We use them to give you the best experience. If you continue using our website, we'll assume that you are happy to receive all cookies on this website.ContinueLearn More X
Covid-19 has impacted many industries, but very few companies have felt it quite as sharply as medical device manufacturers. And, as if the pandemic wasn’t enough on its own, over the past 12 months we’ve seen a cargo ship splayed sideways in a canal, a hacked pipeline and global raw material shortages. It’s no surprise that supply chain risk is the major topic of conversation. While pushing the demand for singleuse devices – which require less cleaning and remove the risk of infecting patients – into overdrive, the pandemic has made them considerably harder to source.
Enter metal injection moulding (MIM), which combines the most useful characteristics of powdered metallurgy and plastic injection moulding to facilitate the production of small, complex-shaped metal components with outstanding mechanical properties. It’s a green technology built around specialists with the ability and metallurgical expertise to formulate feedstocks in-house, which means it doesn’t rely on fragile global supply chains, greatly lowering risk for OEMs. Moreover, MIM is perfect for producing single-use devices because of its ability to meet the higher volume requirements of complex geometries at a lower price point. That’s not all. MIM can support a wide variety of medical device applications. These include dental/orthodontic brackets and devices, surgical devices, orthopaedic components, delivery systems and robotic surgery tools, among others. Stainless steels are the most common alloys and they are often used to reduce component costs for single-use devices where contact with patients is limited. Advancements have also been made to utilise bio-implantable cobalt-chrome alloys such as MIM F75 (ASTM A2886) and MIM MP35N (ASTM F562) as a costeffective alternative to titanium.
So, how does MIM work? Well it begins with the compounding of feedstock, which is a mixture of powdered metal alloys and polymer binders. The feedstock is then injected into a mould that is designed very similarly to plastic injection moulding equipment. Once injected into the mould, a ‘green’ part is formed, which is, on average, 20% larger than the final component geometry due to the added binding agent.
The component then goes to the first debinding stage. The process utilised during this stage may change depending on the binding agent used. There are two common processes for first stage debinding: thermal and solvent.
After the first stage of debinding, the component is called a ‘brown’ part. The brown part is then prepped for the final sintering stage. To prep the component for sintering, flash is often cleaned and the components may be placed on sintering fixtures to combat distortion.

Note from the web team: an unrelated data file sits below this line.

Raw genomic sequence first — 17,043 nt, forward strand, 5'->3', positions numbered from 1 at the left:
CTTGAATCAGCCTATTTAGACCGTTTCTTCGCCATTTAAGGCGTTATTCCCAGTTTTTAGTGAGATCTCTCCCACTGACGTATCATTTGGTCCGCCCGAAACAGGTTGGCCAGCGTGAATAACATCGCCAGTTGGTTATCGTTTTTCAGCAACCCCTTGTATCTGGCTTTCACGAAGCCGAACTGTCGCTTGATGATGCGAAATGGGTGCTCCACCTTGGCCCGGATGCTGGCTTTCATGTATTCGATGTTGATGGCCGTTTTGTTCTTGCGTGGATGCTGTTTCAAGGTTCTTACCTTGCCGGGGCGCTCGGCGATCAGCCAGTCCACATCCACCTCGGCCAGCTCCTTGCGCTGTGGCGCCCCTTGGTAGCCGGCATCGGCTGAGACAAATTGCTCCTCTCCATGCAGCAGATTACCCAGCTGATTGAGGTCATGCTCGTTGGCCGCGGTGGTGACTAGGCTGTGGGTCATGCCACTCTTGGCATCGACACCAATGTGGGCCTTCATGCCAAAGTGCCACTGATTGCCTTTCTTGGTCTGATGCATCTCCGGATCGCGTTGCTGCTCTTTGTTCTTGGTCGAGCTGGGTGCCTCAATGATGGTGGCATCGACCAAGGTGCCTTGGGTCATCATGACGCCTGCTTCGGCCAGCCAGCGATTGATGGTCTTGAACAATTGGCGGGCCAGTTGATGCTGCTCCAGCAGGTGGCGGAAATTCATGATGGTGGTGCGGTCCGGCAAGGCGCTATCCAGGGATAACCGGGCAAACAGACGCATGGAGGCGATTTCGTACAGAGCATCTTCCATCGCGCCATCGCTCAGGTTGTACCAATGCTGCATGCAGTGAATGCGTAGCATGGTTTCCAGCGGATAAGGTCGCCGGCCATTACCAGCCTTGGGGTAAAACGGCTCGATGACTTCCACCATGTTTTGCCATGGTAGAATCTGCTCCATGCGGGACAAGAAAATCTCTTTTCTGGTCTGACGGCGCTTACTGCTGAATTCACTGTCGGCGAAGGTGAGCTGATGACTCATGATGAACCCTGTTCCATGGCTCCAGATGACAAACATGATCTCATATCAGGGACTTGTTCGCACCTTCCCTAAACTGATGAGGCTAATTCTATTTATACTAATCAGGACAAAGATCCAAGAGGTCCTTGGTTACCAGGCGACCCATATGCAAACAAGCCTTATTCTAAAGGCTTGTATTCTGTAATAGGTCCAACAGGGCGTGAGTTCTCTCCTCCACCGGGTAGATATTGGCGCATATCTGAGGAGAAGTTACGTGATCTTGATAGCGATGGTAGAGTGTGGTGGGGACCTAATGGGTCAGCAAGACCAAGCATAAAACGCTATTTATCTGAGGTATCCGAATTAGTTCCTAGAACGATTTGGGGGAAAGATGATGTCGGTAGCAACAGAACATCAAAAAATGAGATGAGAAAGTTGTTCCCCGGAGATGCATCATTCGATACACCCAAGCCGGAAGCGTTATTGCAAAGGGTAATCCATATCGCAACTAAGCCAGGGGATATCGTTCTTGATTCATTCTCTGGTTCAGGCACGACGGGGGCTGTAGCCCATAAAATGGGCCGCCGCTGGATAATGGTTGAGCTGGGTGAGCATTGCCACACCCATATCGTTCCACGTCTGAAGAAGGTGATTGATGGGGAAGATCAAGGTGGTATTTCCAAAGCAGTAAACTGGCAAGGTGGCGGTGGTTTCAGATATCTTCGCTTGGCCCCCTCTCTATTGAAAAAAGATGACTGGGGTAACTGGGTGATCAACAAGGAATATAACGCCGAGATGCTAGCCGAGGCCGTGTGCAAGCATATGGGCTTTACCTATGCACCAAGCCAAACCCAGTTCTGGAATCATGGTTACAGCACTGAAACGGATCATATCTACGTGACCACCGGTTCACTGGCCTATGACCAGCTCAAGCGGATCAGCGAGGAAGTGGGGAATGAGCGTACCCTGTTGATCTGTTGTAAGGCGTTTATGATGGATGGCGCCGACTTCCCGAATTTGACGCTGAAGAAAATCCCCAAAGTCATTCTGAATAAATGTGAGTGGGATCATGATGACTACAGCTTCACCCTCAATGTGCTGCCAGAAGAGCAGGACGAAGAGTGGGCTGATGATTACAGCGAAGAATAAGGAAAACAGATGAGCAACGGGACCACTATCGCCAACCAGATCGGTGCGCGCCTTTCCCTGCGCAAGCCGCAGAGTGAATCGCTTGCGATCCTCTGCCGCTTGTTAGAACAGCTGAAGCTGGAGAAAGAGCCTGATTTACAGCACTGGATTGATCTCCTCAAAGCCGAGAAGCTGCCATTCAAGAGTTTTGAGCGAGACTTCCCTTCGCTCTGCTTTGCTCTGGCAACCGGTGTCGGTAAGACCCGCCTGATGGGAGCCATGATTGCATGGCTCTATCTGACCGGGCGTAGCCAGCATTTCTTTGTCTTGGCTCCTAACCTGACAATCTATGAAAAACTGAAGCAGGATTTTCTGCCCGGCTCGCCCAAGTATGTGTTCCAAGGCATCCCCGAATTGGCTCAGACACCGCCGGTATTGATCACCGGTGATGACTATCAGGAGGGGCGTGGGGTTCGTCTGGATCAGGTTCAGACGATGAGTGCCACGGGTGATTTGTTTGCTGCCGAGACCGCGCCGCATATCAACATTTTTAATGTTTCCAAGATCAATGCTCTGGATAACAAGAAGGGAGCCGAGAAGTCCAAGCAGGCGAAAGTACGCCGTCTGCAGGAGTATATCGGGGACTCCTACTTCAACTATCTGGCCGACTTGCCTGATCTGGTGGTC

The MIM sintering stage is where the brown parts are placed in a high temperature furnace. The part is heated near its melting point, all the remaining binder is completely removed and the metal particles are bonded together. The part then shrinks and densifies until it reaches its final strength and geometry.
Depending on the component’s end-use and specification, secondary operations may be performed to improve the mechanical properties, dimensional control and machine features, as well as to add surface finishes.
Whether they’re needed to minimise supply chain risk or provide the optimal medical device components, strong metallurgical expertise is a baseline for the top MIM manufacturers. This expertise is important for sourcing appropriate raw materials, and developing the strong moulding and sintering processes required for the production of high-quality components. MIM suppliers are also required to have strong scientific problem-solving and metrology skills.
The art of metal injection moulding also allows for a design freedom that may not be possible through other manufacturing methods. MIM tooling can form very complex geometries that would be expensive to machine. Even if the geometry is able to be machined, scaling may be difficult without a large investment. By contrast, one MIM tool can produce anywhere between one and one million components with relative ease. The mechanical properties of MIM are also very good. MIM components can achieve greater than 97% density on average and can stand up to the rigorous requirements of medical device manufacturers.
However, one disadvantage to MIM is dimensional tolerancing. As a rule of thumb, MIM can hold +/-0.5% of the dimension. To overcome this, secondary operations such as machining and coining may be performed. The surface finish of MIM components is also slightly less polished than that of machined components. On average, MIM can achieve finishes of 0.8–1μm.
Nonetheless, MIM can process a wide variety of materials and can even be used to manufacture them in the same mould simultaneously. These alloys range from carbon steels, tool steels, stainless steels and bio-implantable steels, to soft-magnetic alloys, tungsten heavy alloys, copper and titanium. Each alloy can serve a specific purpose depending on the application. Raw material specification and powder size is extremely important to developing and manufacturing high-quality MIM components. If the metal powder is available in the appropriate size (less than 25μm) and it sinters to a sufficiently high density, then the material can be manufactured using the MIM process.